War and peace (vol. 2)

I continued my read with Tolstoy’s War and peace, volume 2.

From my point of view, this volume has two big themes, not war related. The first one represents the freemasonry in Russian society, and the second one is the marriage customs and constraints on women in the Russian society.

One of the main characters of the novel, Pierre Bezuhov, joins the masonry, at the illusion of enlightenment. He is not happy with his life because of his wife not connecting to him and cheating on him, his properties being oversized for a single man, lack of happiness and friends and living a life full of disorientation. In this scenario he is easily adopted by a brother of the masonry order, who promises him help, enlightenment and salvation. He enters the brotherhood with a mystical ritual that is more ridiculous than serious. My feeling here is that Tolstoy mocks the masonry rituals. The promised salvation is only apparent, because Pierre hastily returns to his old habits, trying to save the people working at his properties, but ending up in being fooled by his employed directors.

The other major theme of the volume is the coming of age of Natasha, the youngest daughter of the Rostov family. Her story is of a naive , young and attractive young lady, who is unaware of how things work in a society, how anyone can be good or evil, and how to choose her own path in life. Natasha is very easy to convince, has very little will power of her own, and acts as a typical teenager who falls for the first man who smiles at her.

She first falls in love with Prince Andrey, who is a honest man and asks her in marriage. Only this gesture is enough for her to fall in love crazy for him, but really unaware of what love actually means. She is attracted more to the idea of belonging to a powerful man, the idea of change, the idea of becoming a woman, the idea of becoming mature. When Andrey leaves the country for a whole year because of his father’s constrains, Natasha acts like a child who lost her toy, and forcibly puts her to a great deal of suffering, for missing something she never actually had.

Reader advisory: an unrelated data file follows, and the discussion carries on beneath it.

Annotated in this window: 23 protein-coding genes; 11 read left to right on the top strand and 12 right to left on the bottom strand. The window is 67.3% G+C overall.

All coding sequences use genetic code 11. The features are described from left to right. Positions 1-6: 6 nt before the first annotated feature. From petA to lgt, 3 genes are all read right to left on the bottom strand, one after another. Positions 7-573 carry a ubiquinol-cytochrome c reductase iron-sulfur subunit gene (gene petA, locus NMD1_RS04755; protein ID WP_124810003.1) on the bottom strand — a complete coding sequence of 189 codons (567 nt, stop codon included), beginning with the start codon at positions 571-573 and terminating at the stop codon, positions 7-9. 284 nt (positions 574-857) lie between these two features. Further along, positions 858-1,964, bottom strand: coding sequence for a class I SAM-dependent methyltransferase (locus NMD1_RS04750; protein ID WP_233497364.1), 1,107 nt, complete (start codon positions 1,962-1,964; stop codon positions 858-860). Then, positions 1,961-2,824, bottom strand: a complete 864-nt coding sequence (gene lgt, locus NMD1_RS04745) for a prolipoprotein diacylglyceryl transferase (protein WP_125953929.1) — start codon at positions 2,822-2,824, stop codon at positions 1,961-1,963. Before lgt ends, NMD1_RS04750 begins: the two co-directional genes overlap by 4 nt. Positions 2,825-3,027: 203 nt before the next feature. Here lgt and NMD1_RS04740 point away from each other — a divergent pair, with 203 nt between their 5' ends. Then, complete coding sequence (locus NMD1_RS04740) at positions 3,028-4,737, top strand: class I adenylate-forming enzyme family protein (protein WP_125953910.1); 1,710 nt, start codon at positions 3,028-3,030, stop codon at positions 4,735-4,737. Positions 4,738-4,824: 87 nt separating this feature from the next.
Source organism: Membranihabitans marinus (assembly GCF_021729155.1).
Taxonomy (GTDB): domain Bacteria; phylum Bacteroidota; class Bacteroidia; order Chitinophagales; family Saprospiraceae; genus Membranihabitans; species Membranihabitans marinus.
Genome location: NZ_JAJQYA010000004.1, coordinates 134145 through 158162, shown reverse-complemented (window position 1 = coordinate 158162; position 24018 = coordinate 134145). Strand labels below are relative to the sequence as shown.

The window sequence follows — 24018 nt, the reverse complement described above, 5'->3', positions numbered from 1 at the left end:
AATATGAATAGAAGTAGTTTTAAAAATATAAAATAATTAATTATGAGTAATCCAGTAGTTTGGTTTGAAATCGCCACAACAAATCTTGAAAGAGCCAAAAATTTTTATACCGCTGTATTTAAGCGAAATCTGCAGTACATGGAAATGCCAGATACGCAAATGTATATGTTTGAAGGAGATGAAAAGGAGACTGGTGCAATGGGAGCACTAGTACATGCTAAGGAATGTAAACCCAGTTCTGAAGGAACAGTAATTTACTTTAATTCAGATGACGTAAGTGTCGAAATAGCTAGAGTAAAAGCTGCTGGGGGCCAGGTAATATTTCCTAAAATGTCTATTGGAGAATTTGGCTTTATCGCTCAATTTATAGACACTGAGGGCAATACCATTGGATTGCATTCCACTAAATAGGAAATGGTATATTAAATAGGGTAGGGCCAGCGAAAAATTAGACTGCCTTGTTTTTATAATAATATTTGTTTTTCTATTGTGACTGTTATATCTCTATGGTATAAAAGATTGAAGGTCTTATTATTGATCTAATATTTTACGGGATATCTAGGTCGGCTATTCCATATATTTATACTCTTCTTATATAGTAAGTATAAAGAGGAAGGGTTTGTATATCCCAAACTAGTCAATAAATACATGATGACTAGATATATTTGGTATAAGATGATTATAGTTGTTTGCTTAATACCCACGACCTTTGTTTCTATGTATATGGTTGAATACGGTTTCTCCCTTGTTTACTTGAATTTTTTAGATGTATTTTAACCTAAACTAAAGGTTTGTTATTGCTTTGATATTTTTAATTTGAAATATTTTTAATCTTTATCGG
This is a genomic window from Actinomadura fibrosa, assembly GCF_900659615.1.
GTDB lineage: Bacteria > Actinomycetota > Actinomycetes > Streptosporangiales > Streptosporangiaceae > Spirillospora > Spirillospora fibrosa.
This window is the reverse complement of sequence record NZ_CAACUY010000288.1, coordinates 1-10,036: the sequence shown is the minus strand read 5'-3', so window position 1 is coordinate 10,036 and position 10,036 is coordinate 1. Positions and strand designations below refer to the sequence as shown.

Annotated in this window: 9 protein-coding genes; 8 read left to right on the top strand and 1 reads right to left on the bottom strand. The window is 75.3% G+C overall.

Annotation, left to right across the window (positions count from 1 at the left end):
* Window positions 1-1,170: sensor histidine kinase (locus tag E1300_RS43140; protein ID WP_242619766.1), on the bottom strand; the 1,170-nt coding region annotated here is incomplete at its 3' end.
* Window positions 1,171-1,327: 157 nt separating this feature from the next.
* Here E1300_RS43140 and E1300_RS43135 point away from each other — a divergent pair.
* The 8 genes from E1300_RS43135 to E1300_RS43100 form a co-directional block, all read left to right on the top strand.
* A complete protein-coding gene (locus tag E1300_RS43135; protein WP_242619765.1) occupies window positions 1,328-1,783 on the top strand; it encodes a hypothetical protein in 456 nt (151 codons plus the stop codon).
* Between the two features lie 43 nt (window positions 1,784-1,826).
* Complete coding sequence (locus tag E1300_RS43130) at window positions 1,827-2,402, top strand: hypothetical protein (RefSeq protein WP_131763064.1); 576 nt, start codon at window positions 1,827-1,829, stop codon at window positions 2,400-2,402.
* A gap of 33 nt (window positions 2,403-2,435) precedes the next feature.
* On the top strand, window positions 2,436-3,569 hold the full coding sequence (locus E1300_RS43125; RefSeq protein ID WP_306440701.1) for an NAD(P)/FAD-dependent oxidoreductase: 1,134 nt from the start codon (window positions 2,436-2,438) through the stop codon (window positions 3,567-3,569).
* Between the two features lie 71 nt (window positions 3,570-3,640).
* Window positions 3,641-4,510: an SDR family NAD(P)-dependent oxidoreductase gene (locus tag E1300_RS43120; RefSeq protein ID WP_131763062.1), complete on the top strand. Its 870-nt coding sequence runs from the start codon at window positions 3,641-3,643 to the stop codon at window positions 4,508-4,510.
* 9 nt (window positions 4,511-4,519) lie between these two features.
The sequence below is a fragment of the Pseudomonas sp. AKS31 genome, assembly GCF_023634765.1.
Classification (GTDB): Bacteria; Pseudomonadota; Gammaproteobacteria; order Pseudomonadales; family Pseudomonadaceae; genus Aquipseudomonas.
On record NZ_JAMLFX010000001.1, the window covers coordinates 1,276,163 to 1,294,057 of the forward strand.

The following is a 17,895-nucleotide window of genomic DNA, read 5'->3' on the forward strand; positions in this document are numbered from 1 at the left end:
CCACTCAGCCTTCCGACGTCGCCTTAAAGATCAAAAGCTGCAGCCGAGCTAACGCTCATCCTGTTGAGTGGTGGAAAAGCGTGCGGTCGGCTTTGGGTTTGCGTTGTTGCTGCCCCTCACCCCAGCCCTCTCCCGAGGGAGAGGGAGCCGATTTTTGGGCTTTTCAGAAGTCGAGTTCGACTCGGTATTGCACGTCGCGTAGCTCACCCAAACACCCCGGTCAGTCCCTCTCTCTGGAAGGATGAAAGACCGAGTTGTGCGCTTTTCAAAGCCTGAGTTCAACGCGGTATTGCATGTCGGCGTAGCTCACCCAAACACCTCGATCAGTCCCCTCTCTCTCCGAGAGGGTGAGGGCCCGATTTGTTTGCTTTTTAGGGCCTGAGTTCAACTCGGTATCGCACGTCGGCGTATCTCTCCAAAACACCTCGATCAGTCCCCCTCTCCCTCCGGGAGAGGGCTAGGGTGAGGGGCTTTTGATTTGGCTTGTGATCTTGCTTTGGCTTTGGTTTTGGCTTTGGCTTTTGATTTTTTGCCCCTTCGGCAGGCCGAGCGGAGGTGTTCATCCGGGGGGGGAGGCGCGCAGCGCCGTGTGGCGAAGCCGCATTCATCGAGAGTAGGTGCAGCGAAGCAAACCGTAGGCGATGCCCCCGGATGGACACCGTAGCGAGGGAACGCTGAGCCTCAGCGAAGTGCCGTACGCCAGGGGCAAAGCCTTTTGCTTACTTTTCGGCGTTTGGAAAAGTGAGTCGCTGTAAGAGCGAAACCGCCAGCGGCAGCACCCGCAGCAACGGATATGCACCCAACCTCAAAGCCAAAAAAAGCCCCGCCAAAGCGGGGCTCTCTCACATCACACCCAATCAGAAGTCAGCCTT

At the first encounter with a seductive man, all the thoughts about her greatest love of all life, Andrey, vanish in few days, when a seductive cougar promises her to take her with him and get secretly married, and be happy together. She blindly believes him, even if he only wants to take advantage of her, being already married and wanting to have fun. She again acts as a child who got a new toy and immediately ready to give up on the old toy when she dumps Prince Andrey without a second thought.

Even if her friend Sonia saves her from the humiliation, she does not understand what is happening to her, being overly emotive and acting only on childish instincts. The author here depicts all possible variations of the life of a woman in society : being a child who does not know what is happening to her, being a woman in marriage and property of a man, being an old unmarried woman , who is frustrated at her younger counterparts, or the married woman who does not care about her man and acts alone. All types are well pictured, with strong examples: Princess maria is the old unmarried woman who finds the way of God and frustrated at her younger woman acquaintances, or Pierre’s wife who spends all her time being admired by other men in parties.

I have a feeling of a strong character evolution in Natasha, who I hope will get to understand her mistakes in next parts of the book, also, to not get fooled so easily as now.

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